Newport is full of hauntings and tales of the supernatural. CLAIRE BARRAND lists the most haunted places to visit in the South Wales city…
Civil wars, rebellions, occult practices and docks prosperous for smugglers Newport has it all, and such colourful history means hauntings are plentiful.
One legend says the priest of St Woolos pleaded with the future King of England Earl Harold and his men to spare the church during a raid.
They thrust him aside and found a large cheese on the altar, hacking it in half, blood spurted from the cheese causing them to retreat in horror.
In 1848 the town was struck by a severe cholera outbreak, and the stench of death took over the city.
Reports describe graveyards overflowing with dead buried so near the surface that scavenging dogs dug up and gnawed on the bones.
Thus began the story as to how St Woolos Parish became the first municipal cemetery in the history of Britain.
Newport Castle, Newport NP20 1DA
Newport Castle can be seen as you approach the town via the Old Green Roundabout next to the town’s bridge.
It was built in the 14th century by the Normans and may possibly be on the site of an earlier building that predates it further.
The castle is an impressive feature despite being sadly closed to the public for safety reasons today.
The ancient stone walls are said to be haunted by its originator, Robert Fitzhamon.
He is supposed to be seen inside the central tower, and is described as an imposing bearded figure with “piercing eyes.”
Newport’s Tredegar House, Duffryn Drive, Newport NP10 8YW
Tredegar House was once owned by Lord Tredegar, Evan Morgan, who was well known to dabble in dark magic and witchcraft.
Being openly homosexual in 1920s heightened his reputation for being an eccentric character known for his lavish parties.
The renowned occultist Aleister Crowley is supposed to be the last person to incarnate the devil at Tredegar house, he was a close friend of Evans who also had a stone circle built on the grounds for use in occult activities.
Ghost sightings are frequent. “The Kings Room” bedroom is said to have cold spots.
The Brown Room was used for witchcraft, and people report strange feelings in both rooms.
Other ghosts include nuns in the brewhouse and on the stairs.
Creaks and noises, unexplained footsteps, heavy doors unbolted, lights switched on, and staff bells ring on their own which indicates just how incredibly haunted this place must be.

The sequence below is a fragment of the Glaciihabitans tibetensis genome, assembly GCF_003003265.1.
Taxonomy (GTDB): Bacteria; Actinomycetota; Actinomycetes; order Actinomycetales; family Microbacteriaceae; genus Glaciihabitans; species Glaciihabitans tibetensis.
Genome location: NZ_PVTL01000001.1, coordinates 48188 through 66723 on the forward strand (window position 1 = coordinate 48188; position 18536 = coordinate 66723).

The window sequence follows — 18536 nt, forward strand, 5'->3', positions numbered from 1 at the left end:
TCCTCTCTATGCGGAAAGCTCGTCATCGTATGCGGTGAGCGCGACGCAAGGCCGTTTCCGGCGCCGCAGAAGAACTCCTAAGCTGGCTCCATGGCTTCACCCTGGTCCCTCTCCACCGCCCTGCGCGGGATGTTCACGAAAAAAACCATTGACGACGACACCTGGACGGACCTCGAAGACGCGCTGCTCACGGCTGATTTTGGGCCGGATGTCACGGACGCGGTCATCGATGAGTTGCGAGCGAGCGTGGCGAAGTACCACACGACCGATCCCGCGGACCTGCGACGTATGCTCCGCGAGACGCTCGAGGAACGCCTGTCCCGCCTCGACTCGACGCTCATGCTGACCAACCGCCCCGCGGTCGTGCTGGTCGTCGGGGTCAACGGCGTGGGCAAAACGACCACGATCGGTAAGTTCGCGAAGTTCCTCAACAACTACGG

University of Wales College, Caerleon Campus
A six-foot-tall matron wearing a brown dress with her hair in a bun known as Bertha Ramsey is said to haunt the recently closed Newport campus.
She was frequently seen by students and tutors.
Said to have been found dead at the bottom of the stairs in 1962, the speculation is that Bertha was murdered –pushed from a second-floor banister during the Christmas period.
Security staff patrol the campus at night and claim to hear strange noises and see things move.
The lift in the building sometimes comes down to the ground floor with nobody else in the building.
Bertha is not the only ghost that has been seen here.
Built-in 1912 on the site of an old Roman burial ground visitors have reported seeing the ghostly spectre of a Centurion in full regalia.
Ye Olde Murenger Public House, 52-53 High Street, Newport NP20 1GA
Built in 1403, this is apparently Newport’s oldest pub, located in the town centre between the Kings Hotel and McDonald’s.
It was owned by the High Sheriff of Monmouthshire an exudes character.
The building didn’t become a public house until the 17th Century when it was named The Fleur de Lis.
The figure of a man has been seen in the upstairs of the building.
Is this the ghost of a man who is rumoured to have committed suicide here? One of the rooms is named “The Spooky Room”.
This is where a female apparition has been seen standing at the window.
Today the Spooky Room is not used except for storage because the staff don’t feel comfortable in it.
Reports of cold spots and unease are frequent in this building.
Westgate Hotel, Commercial Street, Newport
The Westgate Hotel was the site of the 1839 Chartist riot, also known as the Newport Rising.
On November 1839, there was a significant rebellion against authority in Great Britain and almost 10,000 men armed with homemade weapons marched into the city of Newport.
3000 of them were arrested and held prisoner inside the hotel.
British army troops opened fire killing over 20 of them and injuring more in a violent and bloody battle.
It is rumoured that the bullet holes are still there on the pillars at the entrance to the hotel.
Hotel staff and guests here often report ghostly encounters one is the apparition of a man dressed in black on the upper floors, and doors are often seen to open on their own when nobody is there.